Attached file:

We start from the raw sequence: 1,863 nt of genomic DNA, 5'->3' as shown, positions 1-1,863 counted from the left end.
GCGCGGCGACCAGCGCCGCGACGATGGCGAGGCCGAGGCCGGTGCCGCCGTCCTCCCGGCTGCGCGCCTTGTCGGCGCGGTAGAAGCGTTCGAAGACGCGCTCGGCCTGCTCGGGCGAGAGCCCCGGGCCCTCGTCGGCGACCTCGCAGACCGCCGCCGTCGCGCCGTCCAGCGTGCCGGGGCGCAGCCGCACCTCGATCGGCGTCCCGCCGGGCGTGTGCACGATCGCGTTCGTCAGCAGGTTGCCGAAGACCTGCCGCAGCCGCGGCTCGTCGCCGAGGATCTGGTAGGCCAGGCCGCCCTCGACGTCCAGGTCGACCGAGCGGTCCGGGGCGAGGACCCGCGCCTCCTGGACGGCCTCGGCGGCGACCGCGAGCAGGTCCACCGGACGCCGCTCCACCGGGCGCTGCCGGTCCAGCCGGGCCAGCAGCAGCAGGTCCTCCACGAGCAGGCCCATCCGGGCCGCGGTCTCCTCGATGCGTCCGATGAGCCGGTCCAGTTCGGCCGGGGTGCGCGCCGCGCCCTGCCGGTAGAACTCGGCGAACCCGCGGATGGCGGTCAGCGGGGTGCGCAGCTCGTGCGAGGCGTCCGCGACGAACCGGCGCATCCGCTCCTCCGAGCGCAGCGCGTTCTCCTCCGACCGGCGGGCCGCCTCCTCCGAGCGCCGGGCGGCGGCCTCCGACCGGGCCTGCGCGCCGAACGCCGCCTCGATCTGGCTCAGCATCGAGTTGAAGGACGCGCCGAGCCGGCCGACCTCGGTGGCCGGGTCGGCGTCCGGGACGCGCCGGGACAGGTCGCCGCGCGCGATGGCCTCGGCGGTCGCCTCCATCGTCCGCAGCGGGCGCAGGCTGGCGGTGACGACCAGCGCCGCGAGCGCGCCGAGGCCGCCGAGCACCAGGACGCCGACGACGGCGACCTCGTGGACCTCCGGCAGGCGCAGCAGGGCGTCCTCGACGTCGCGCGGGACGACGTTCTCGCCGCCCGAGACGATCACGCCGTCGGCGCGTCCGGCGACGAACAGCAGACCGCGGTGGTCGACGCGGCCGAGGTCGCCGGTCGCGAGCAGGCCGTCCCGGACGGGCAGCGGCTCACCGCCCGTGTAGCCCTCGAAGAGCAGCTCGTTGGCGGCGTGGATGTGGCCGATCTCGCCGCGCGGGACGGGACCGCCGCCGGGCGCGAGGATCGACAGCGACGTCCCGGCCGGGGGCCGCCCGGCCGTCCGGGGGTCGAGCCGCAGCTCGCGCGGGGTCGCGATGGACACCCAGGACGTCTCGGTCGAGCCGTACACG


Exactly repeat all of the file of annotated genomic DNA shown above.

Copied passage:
We start from the raw sequence: 1,863 nt of genomic DNA, 5'->3' as shown, positions 1-1,863 counted from the left end.
GCGCGGCGACCAGCGCCGCGACGATGGCGAGGCCGAGGCCGGTGCCGCCGTCCTCCCGGCTGCGCGCCTTGTCGGCGCGGTAGAAGCGTTCGAAGACGCGCTCGGCCTGCTCGGGCGAGAGCCCCGGGCCCTCGTCGGCGACCTCGCAGACCGCCGCCGTCGCGCCGTCCAGCGTGCCGGGGCGCAGCCGCACCTCGATCGGCGTCCCGCCGGGCGTGTGCACGATCGCGTTCGTCAGCAGGTTGCCGAAGACCTGCCGCAGCCGCGGCTCGTCGCCGAGGATCTGGTAGGCCAGGCCGCCCTCGACGTCCAGGTCGACCGAGCGGTCCGGGGCGAGGACCCGCGCCTCCTGGACGGCCTCGGCGGCGACCGCGAGCAGGTCCACCGGACGCCGCTCCACCGGGCGCTGCCGGTCCAGCCGGGCCAGCAGCAGCAGGTCCTCCACGAGCAGGCCCATCCGGGCCGCGGTCTCCTCGATGCGTCCGATGAGCCGGTCCAGTTCGGCCGGGGTGCGCGCCGCGCCCTGCCGGTAGAACTCGGCGAACCCGCGGATGGCGGTCAGCGGGGTGCGCAGCTCGTGCGAGGCGTCCGCGACGAACCGGCGCATCCGCTCCTCCGAGCGCAGCGCGTTCTCCTCCGACCGGCGGGCCGCCTCCTCCGAGCGCCGGGCGGCGGCCTCCGACCGGGCCTGCGCGCCGAACGCCGCCTCGATCTGGCTCAGCATCGAGTTGAAGGACGCGCCGAGCCGGCCGACCTCGGTGGCCGGGTCGGCGTCCGGGACGCGCCGGGACAGGTCGCCGCGCGCGATGGCCTCGGCGGTCGCCTCCATCGTCCGCAGCGGGCGCAGGCTGGCGGTGACGACCAGCGCCGCGAGCGCGCCGAGGCCGCCGAGCACCAGGACGCCGACGACGGCGACCTCGTGGACCTCCGGCAGGCGCAGCAGGGCGTCCTCGACGTCGCGCGGGACGACGTTCTCGCCGCCCGAGACGATCACGCCGTCGGCGCGTCCGGCGACGAACAGCAGACCGCGGTGGTCGACGCGGCCGAGGTCGCCGGTCGCGAGCAGGCCGTCCCGGACGGGCAGCGGCTCACCGCCCGTGTAGCCCTCGAAGAGCAGCTCGTTGGCGGCGTGGATGTGGCCGATCTCGCCGCGCGGGACGGGACCGCCGCCGGGCGCGAGGATCGACAGCGACGTCCCGGCCGGGGGCCGCCCGGCCGTCCGGGGGTCGAGCCGCAGCTCGCGCGGGGTCGCGATGGACACCCAGGACGTCTCGGTCGAGCCGTACACG